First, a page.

The current selection of our Cook the Books Club, the autobiography Life from Scratch by Sasha Martin1, got me thinking about writing about tragedy in one's life, about people that hurt you and about cliché. Sometimes I am told that a certain image or expression is cliché and I realize that my lack of awareness is due to the fact that I did not grow up in the US. On the other hand, I may consider a certain image or expression cliché because I read more than the average person, especially more about food. Beyond my personal speculations on the above topics, I think the writing must shine on its own and the story must draw the reader in. I am afraid that didn't happen for me with this book. However, I am always glad when a reading provides me with material for reflection, so I am grateful this book made it to our pick list.
Martin gives the reader her take on roasted chicken and from her recipe (Orange & Herb Roasted Chicken) I took the suggestion of adding paprika to thyme and rosemary (timo e rosmarino) from my herb garden, which I use to flavor the bird. I also use a Meyer lemon, rather than an orange, but overall, the idea is to use some citrus on the sweet side as aromatic. In terms of cooking temperature and time, I follow my usual recipe, a variation on Thomas Keller's one2.
As a child in Italy, I waited impatiently for April to come around to eat asparagus and strawberries (fragole). Decades later, I am still thrilled when I see the first green spears neatly bunched standing in a little bit of water at farmers' market and grocery stores. I always yield to the temptation. My mother boiled asparagus and served them dressed with olive oil and lemon juice. I roast them.
The recipe I am sharing is the result of a combination of events: I had leftovers asparagus, besides leftovers from the roast chicken described above and I was by myself. The result was so good that I made the salad again the following day, grateful that the chicken3 had been large enough to provide me leftovers for another salad.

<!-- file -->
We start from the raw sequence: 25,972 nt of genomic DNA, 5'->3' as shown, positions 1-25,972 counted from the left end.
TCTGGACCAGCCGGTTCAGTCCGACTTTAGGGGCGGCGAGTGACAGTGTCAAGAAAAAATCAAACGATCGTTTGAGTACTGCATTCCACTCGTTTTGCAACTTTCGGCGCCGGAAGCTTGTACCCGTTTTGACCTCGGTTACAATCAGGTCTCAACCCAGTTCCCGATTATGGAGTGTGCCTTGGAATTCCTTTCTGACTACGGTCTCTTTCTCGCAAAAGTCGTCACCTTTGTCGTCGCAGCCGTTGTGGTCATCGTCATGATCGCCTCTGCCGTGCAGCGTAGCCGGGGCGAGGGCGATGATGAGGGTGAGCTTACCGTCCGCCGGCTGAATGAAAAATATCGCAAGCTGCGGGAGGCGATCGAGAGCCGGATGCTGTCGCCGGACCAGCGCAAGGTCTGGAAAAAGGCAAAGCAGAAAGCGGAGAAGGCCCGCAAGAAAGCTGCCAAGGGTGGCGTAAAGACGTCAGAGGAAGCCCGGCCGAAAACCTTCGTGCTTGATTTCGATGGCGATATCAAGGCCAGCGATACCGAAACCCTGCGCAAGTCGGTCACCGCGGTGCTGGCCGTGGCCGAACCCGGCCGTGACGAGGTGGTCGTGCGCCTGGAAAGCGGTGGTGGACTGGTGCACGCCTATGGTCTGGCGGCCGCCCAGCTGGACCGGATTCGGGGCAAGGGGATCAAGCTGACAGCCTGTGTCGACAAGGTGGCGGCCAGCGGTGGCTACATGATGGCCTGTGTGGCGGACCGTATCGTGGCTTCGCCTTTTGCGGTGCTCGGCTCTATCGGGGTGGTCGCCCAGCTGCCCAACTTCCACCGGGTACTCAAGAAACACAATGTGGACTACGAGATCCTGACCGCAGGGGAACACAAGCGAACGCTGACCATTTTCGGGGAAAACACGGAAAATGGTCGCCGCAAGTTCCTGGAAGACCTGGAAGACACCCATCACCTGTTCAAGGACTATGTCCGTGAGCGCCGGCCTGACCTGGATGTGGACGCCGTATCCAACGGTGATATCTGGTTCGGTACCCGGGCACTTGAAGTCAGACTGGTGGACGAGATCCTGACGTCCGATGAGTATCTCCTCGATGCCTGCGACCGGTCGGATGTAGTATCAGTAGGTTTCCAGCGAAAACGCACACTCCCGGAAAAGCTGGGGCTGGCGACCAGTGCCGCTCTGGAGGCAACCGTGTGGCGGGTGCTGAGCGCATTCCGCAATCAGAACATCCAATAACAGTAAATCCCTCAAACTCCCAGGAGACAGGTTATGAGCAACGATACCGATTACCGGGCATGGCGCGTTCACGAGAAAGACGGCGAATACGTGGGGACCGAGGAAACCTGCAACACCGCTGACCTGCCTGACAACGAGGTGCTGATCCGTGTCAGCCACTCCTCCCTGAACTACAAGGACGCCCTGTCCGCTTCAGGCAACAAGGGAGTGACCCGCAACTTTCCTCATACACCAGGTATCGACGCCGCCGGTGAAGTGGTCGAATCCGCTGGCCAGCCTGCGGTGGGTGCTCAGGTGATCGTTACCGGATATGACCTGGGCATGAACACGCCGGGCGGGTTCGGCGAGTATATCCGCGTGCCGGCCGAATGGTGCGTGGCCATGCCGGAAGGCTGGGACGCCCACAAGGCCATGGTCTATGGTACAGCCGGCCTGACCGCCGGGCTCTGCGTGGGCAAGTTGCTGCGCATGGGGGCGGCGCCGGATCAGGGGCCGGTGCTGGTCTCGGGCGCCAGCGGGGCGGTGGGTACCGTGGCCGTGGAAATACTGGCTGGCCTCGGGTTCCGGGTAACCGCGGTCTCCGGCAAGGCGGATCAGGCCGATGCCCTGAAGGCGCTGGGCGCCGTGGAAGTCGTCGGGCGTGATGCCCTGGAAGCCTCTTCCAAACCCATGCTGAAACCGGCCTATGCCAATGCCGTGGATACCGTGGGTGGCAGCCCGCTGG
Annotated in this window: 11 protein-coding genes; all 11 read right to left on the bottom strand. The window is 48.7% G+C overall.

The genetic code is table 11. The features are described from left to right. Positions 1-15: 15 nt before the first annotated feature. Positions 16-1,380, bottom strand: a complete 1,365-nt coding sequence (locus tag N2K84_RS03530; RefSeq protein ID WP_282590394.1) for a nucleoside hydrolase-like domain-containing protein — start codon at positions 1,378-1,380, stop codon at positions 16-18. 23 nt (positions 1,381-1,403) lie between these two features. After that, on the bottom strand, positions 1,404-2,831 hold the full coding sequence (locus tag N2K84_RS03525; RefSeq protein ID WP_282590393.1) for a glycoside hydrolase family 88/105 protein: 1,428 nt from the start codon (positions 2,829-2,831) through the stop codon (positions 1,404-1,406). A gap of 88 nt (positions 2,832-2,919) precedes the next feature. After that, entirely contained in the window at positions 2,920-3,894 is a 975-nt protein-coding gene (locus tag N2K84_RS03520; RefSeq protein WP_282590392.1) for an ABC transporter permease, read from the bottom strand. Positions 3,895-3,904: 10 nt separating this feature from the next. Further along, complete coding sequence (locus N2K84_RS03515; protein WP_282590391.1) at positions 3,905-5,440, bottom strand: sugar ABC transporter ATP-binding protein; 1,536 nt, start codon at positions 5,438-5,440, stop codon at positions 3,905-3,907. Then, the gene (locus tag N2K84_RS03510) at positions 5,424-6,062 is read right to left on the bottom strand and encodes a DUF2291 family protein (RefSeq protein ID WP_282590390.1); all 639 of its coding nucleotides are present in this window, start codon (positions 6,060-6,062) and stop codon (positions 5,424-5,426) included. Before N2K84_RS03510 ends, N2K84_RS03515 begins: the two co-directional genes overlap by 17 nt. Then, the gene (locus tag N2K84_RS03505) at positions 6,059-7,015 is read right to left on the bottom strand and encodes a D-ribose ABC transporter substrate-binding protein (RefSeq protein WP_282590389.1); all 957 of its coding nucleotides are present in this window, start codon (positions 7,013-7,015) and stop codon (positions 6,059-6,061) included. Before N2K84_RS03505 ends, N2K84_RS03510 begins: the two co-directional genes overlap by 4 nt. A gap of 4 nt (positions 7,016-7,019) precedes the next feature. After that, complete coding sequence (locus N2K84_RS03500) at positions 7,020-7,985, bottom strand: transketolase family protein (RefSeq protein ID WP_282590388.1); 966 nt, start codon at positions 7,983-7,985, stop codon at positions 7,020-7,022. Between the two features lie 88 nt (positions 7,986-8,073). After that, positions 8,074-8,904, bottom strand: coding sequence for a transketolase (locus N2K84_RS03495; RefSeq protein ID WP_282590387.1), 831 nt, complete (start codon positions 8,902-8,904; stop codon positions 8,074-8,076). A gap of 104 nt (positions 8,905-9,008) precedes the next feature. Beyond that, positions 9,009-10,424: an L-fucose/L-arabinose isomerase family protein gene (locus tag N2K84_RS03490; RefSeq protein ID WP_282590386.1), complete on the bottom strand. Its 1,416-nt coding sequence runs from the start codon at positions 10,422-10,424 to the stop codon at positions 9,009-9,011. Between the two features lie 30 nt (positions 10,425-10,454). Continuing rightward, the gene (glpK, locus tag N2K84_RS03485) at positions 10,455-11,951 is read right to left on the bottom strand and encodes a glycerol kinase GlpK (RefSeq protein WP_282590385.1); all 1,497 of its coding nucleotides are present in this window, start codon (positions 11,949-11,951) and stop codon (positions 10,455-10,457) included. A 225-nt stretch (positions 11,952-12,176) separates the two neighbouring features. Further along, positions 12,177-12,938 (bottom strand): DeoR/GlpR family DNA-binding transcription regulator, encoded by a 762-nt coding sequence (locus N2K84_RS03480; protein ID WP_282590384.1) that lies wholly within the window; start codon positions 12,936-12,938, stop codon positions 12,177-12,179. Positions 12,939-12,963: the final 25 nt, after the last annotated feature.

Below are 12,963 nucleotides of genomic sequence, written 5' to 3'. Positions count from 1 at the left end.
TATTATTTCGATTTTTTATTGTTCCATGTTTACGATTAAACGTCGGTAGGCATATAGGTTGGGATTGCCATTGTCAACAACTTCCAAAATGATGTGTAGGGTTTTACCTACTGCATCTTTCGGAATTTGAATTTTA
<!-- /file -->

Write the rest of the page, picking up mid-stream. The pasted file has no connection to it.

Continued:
If you are vegetarian, substitute the chicken with something that fits your preferences.
Ingredients, for each person (to be multiplied as needed):
- 4 ounces / 113 g roasted chicken, possibly pasture-raised
- 12 medium spears of roasted asparagus (see below for instructions on how to roast asparagus)
- half of a small ripe avocado
- 1 tablespoon mayonnaise, possibly homemade
- fine sea salt, as needed
- 1 tablespoon sprouted pumpkin seeds (or another lightly crunchy topping)
How to roast asparagus
Heat the oven to 400 F / 200 C. Line a baking sheet large enough to hold the asparagus in one layer with a silicone baking mat.
If necessary, trim the woody ends from the asparagus (I don't usually need this steps for the asparagus I buy). Place the asparagus on the mat and toss with some olive oil, fine sea salt and freshly ground black pepper, then spread in one layer. Place in the oven and roast for 15 minutes, or until tender to your liking.
Remove from the oven and serve immediately. Store leftover asparagus in the refrigerator for use in the salad. If you don't have leftover asparagus and want to make the salad, roast some ahead of time and let them cool before adding to the other salad ingredients.
How to put together the salad
Dice the chicken. Cut the asparagus into short lengths.
On a serving plate (or in a serving bowl) dice the avocado and mash it with a fork. Add the mayonnaise and mix it to the avocado.
Add the chicken and stir, then add the asparagus and stir well. Taste and add a bit of sea salt, if needed. Sprinkle the pumpkin seeds on top and serve.
This is a delicious way of using leftover chicken and of showcasing asparagus, of one of the season's most flavorful offerings.
Click on the button to hear me pronounce the Italian words mentioned in the post:
or launch the insalata di pollo e asparagi arrosto con avocado audio file [mp3].
[Depending on your set-up, the audio file will be played within the browser or by your mp3 player application. Please, contact me if you encounter any problems.]